Only one totally insignificant instance of Vertical Banding was noticed at 27:43 (see X-Files Season 1 Box Set for a picture and further details of this artefact). One trivial instance of low-level noise was noted at 58:38. Only a couple of trivial instances of edge-enhancement were noticed and they did not disrupt the picture quality at all. No interlacing artefacts were noticed this time, but I may have missed them because of the annoying telecine wobble (more on this in a minute).

    The colour was very good and true to the original content, with all objects being well saturated.

    No grain or pixelization was noticed.

    Apart from some minor digital ringing around some of the writing in Episodes 9 and 11, no MPEG artefacts were noticed and only three trivial instances of aliasing were seen - 35:15, 49:15 and 60:05 - 60:11. As you can probably gather, the picture quality has been rather good in all areas covered so far, and it would have received a 3.5 star rating if it weren't for the awful telecine wobble. The wobble is in the form of a big and quick pull of the entire image horizontally. In Episode 11, the picture also jumps vertically. This horizontal pulling occurs every five or six seconds for all of Episode 9, much of Episode 10 and in patches of Episode 11. Even on my trusty old 68cm TV, it was still really noticeable and distracting...very disappointing and a real shame.

    The most noticeable film artefacts are in the form of damage to the top or bottom five lines of the frame. This damage usually only lasts for one or two frames, but tends to repeat itself several times before disappearing. On my 68cm TV set, this damage was hidden by overscan, which would be the case for most TV sets. The two most noticeable instances of this occur around 9:12 and 61:59.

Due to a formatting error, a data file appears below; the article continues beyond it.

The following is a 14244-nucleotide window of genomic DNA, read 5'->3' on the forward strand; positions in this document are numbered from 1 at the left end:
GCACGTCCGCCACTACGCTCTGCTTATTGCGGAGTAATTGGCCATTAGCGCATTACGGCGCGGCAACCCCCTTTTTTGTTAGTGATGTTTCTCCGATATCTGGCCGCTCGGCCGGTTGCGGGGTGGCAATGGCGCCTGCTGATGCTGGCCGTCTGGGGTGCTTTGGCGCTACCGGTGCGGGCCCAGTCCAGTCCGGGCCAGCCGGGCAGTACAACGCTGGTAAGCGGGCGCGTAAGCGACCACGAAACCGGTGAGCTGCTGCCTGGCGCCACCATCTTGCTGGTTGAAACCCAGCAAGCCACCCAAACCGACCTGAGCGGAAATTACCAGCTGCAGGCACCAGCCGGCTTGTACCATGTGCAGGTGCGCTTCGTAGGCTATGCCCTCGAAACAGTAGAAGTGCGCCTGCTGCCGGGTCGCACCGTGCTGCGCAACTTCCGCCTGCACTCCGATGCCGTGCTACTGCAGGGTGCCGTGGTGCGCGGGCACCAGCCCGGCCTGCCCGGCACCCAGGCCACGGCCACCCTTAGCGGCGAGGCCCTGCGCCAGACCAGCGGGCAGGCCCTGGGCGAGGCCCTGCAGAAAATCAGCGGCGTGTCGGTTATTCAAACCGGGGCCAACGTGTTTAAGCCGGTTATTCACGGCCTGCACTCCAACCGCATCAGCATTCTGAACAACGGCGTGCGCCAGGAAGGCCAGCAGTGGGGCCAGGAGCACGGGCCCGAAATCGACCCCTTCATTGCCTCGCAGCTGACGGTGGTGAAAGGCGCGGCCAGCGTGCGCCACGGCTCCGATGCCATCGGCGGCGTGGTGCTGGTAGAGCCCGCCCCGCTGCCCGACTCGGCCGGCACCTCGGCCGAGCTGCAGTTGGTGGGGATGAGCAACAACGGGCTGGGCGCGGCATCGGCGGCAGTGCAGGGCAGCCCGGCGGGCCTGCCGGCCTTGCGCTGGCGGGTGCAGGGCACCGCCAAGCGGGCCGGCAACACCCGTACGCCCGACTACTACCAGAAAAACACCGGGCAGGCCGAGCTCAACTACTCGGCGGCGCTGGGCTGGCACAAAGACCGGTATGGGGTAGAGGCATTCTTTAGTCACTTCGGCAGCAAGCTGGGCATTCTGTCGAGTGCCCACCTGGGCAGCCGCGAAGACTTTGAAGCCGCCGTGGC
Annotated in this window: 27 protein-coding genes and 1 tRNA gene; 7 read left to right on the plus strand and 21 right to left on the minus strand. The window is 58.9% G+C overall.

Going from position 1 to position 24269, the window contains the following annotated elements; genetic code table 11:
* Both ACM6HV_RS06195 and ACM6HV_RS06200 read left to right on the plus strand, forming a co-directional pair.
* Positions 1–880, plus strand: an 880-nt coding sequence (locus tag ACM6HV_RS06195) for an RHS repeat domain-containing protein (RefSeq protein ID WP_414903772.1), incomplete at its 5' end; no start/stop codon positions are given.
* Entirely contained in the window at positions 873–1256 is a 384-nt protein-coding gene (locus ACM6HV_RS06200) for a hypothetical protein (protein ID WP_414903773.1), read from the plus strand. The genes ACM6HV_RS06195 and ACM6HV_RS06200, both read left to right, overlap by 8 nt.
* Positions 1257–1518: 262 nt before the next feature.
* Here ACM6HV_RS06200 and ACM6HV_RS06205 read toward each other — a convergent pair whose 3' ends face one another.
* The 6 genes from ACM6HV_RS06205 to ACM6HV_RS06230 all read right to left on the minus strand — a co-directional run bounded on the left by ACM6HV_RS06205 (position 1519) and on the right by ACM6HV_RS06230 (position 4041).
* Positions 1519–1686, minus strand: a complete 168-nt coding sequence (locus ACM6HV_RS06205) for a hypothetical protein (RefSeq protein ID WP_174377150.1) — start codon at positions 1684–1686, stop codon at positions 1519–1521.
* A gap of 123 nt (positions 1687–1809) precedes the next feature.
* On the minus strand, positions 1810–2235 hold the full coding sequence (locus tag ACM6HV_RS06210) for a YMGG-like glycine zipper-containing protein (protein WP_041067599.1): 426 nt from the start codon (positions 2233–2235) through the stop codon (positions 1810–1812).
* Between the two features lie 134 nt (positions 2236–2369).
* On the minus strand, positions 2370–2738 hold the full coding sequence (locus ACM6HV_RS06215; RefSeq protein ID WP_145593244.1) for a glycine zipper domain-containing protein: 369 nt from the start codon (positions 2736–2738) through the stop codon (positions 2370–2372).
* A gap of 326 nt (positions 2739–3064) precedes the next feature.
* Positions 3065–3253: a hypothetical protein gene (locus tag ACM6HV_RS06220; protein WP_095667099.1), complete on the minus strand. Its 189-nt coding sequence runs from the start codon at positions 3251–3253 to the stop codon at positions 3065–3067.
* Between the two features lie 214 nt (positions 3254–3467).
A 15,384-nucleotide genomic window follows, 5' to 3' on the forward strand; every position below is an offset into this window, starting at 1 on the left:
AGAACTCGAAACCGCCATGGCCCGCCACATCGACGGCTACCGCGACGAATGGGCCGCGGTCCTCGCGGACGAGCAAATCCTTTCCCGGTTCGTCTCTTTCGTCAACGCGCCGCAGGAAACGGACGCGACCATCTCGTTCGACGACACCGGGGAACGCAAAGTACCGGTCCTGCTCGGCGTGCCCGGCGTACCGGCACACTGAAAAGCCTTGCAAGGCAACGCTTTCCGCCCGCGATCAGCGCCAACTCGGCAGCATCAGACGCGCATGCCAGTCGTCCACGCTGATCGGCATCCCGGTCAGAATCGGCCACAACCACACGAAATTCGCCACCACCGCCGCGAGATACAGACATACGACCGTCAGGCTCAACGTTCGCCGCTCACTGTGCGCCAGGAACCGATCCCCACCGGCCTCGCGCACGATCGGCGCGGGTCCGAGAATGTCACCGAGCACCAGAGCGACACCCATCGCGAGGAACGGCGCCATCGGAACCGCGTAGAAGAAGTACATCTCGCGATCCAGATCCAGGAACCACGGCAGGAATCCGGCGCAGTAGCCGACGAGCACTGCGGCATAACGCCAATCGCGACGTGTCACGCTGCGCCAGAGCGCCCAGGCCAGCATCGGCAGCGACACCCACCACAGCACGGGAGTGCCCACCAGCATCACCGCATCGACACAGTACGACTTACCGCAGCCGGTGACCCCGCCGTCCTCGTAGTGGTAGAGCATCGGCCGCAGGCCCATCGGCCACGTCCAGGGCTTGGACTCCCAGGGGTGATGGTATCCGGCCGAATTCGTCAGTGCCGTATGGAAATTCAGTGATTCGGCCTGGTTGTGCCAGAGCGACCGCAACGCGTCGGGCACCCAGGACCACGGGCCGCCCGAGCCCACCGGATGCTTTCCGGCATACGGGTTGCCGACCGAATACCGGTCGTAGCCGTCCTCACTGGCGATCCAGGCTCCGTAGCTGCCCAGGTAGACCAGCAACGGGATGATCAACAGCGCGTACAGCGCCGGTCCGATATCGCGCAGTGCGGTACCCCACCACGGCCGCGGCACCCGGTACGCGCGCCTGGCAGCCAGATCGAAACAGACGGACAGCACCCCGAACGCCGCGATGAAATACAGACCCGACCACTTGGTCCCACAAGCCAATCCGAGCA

At the end of each episode, the English translated end credits have removed and the original Japanese credits restored in their place. However, after the Japanese end credits of Episode 11, we get the English credits for all episodes, presented on a black background.

Video Ratings Summary
Sharpness
Shadow Detail
Colour
Grain/Pixelization
Film-To-Video Artefacts
Film Artefacts
Overall

Audio

    There are two 192Kb/s Dolby Digital 2.0 audio tracks on this DVD; English and Japanese. I listened to the default English soundtrack.

    The dialogue was clear and easy to understand throughout the entire movie.

    The original series was made for Japan, with Japanese dialogue, so the dubbed English dialogue is naturally way out of sync.

    The surround channels were nicely used for music and the odd sound effect.

    The subwoofer is lightly used throughout the episodes, mostly for the music.

Audio Ratings Summary
Dialogue
Audio Sync
Clicks/Pops/Dropouts
Surround Channel Use
Subwoofer
Overall

Extras

    Extras are limited.

Menu

    Before the main menu appears we get intros for Madman, Star Child, Movic and ADV Films.